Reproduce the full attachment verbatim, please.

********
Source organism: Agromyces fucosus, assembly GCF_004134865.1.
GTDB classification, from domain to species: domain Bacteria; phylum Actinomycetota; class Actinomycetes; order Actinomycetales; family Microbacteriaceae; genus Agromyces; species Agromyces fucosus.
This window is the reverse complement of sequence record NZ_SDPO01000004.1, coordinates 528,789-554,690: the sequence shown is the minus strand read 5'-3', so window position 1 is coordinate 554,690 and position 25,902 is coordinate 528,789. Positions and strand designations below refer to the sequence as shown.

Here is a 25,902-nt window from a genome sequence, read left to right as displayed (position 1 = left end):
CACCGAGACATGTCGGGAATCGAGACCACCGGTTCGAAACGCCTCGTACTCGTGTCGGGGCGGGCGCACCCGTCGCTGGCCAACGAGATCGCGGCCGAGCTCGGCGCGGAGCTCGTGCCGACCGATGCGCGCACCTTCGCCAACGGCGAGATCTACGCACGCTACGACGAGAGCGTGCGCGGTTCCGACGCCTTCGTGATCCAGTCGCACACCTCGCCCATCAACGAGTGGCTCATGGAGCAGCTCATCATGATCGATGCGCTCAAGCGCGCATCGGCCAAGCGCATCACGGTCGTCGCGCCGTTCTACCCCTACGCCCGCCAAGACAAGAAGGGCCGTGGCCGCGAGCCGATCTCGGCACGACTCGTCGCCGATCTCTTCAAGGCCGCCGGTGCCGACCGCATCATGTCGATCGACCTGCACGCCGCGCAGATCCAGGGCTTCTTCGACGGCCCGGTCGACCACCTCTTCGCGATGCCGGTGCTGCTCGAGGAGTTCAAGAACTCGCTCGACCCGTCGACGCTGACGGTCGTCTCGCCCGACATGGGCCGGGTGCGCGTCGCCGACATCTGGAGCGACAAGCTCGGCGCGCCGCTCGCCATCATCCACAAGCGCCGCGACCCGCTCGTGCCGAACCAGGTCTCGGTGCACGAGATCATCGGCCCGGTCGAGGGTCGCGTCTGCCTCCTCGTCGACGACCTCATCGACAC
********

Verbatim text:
Source organism: Agromyces fucosus, assembly GCF_004134865.1.
GTDB classification, from domain to species: domain Bacteria; phylum Actinomycetota; class Actinomycetes; order Actinomycetales; family Microbacteriaceae; genus Agromyces; species Agromyces fucosus.
This window is the reverse complement of sequence record NZ_SDPO01000004.1, coordinates 528,789-554,690: the sequence shown is the minus strand read 5'-3', so window position 1 is coordinate 554,690 and position 25,902 is coordinate 528,789. Positions and strand designations below refer to the sequence as shown.

Here is a 25,902-nt window from a genome sequence, read left to right as displayed (position 1 = left end):
CACCGAGACATGTCGGGAATCGAGACCACCGGTTCGAAACGCCTCGTACTCGTGTCGGGGCGGGCGCACCCGTCGCTGGCCAACGAGATCGCGGCCGAGCTCGGCGCGGAGCTCGTGCCGACCGATGCGCGCACCTTCGCCAACGGCGAGATCTACGCACGCTACGACGAGAGCGTGCGCGGTTCCGACGCCTTCGTGATCCAGTCGCACACCTCGCCCATCAACGAGTGGCTCATGGAGCAGCTCATCATGATCGATGCGCTCAAGCGCGCATCGGCCAAGCGCATCACGGTCGTCGCGCCGTTCTACCCCTACGCCCGCCAAGACAAGAAGGGCCGTGGCCGCGAGCCGATCTCGGCACGACTCGTCGCCGATCTCTTCAAGGCCGCCGGTGCCGACCGCATCATGTCGATCGACCTGCACGCCGCGCAGATCCAGGGCTTCTTCGACGGCCCGGTCGACCACCTCTTCGCGATGCCGGTGCTGCTCGAGGAGTTCAAGAACTCGCTCGACCCGTCGACGCTGACGGTCGTCTCGCCCGACATGGGCCGGGTGCGCGTCGCCGACATCTGGAGCGACAAGCTCGGCGCGCCGCTCGCCATCATCCACAAGCGCCGCGACCCGCTCGTGCCGAACCAGGTCTCGGTGCACGAGATCATCGGCCCGGTCGAGGGTCGCGTCTGCCTCCTCGTCGACGACCTCATCGACAC